Analogous Thinking: The Genius of Mix-and-Match

Want to be more creative? One promising path to creativity what’s called analogous thinking. This approach suggests often you can reach the best solution to one problem by looking at what already exists in a different but somewhat relevant field. By adapting elements of those works to your own purposes, you can create something new, exciting, and effective.

It’s estimated that “perhaps 80% of creative ideas” follow this formation. The key is clever recombinations.

Years ago, composer, actor, and rapper Lin-Manuel Miranda noticed striking parallels between Robert Chernow’s biography of Alexander Hamilton and the classic hip-hop narrative. The result was Hamilton, a hip-hop biographical musical narrated by Aaron Burr, Hamilton’s political rival and eventual killer. It’s a fresh take on the monumental genius and equally monumental egos of our founding fathers, capturing the 18th century revolutionary spirit for new generations of Americans.

(Miranda is not the first to find grist for musicals in unlikely places; as creativity expert Gary A. Davis points out, the Broadway juggernaut Cats was inspired by T.S. Eliot’s Book of Practical Cats. But Miranda may be the first to reimagine George Washington’s cabinet meetings as vitriolic rap battles between Alexander Hamilton and Thomas Jefferson.)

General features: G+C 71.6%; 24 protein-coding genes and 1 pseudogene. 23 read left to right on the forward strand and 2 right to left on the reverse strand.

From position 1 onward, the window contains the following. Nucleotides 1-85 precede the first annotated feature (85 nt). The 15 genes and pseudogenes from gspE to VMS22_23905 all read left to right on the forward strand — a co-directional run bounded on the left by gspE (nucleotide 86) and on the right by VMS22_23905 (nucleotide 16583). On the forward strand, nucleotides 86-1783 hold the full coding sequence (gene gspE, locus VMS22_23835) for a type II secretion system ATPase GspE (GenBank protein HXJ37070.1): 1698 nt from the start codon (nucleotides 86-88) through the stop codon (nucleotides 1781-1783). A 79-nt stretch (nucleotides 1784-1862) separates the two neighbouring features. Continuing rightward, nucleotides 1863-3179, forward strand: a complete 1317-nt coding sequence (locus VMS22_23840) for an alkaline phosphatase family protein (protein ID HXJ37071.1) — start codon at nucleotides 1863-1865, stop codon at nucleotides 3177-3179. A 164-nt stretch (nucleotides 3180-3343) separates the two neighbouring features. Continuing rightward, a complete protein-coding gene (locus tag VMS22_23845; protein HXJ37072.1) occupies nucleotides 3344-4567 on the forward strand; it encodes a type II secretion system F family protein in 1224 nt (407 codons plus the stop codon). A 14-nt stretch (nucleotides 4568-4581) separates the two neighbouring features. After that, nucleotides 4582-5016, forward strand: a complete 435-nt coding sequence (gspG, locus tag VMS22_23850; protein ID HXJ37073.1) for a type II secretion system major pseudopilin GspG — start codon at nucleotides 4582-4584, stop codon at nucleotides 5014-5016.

For instance, in the 90s, engineer and bird-watcher Eiji Nakatsu of Japan was working for the rail company JR-west when he observed a kingfisher diving for fish while barely disturbing the water. Realizing that the head and beak shape resulted in incredible aerodynamics, Nakatsu modeled the front train car after the bird to create a quieter, faster bullet train.

The shape of Pringles potato chips was inspired by how tightly and compactly wet leaves can stack on each other. (If you prefer a heartier, more old-fashioned chip, you may be able to find other parallels between Pringles and dead leaves.)

The ubiquitous fastening material Velcro, beloved by toddlers everywhere, came out of a fateful 1941 trip in the Alps, when Swiss engineer George de Mestral and his dog got covered in burdock thistles. When he got home, de Mestral was surprised by the thistles’ sticking power. Intrigued, he grabbed an old microscope and magnified a sample. The burr was covered in tiny hooks that stuck to the natural loops created by fabric or fur.

De mestral says he instantly recognized the analogy between thistles and clothing. He’s quoted as recounting his reaction at the time like so: “I will design a unique, two-sided fastener, one side with stiff hooks like burrs and the other side with soft loops like the fabric of my pants. I will call my invention ‘Velcro,’ a combination of the word ‘velour’ and ‘crochet.’ It will rival the zipper in its ability to fasten.”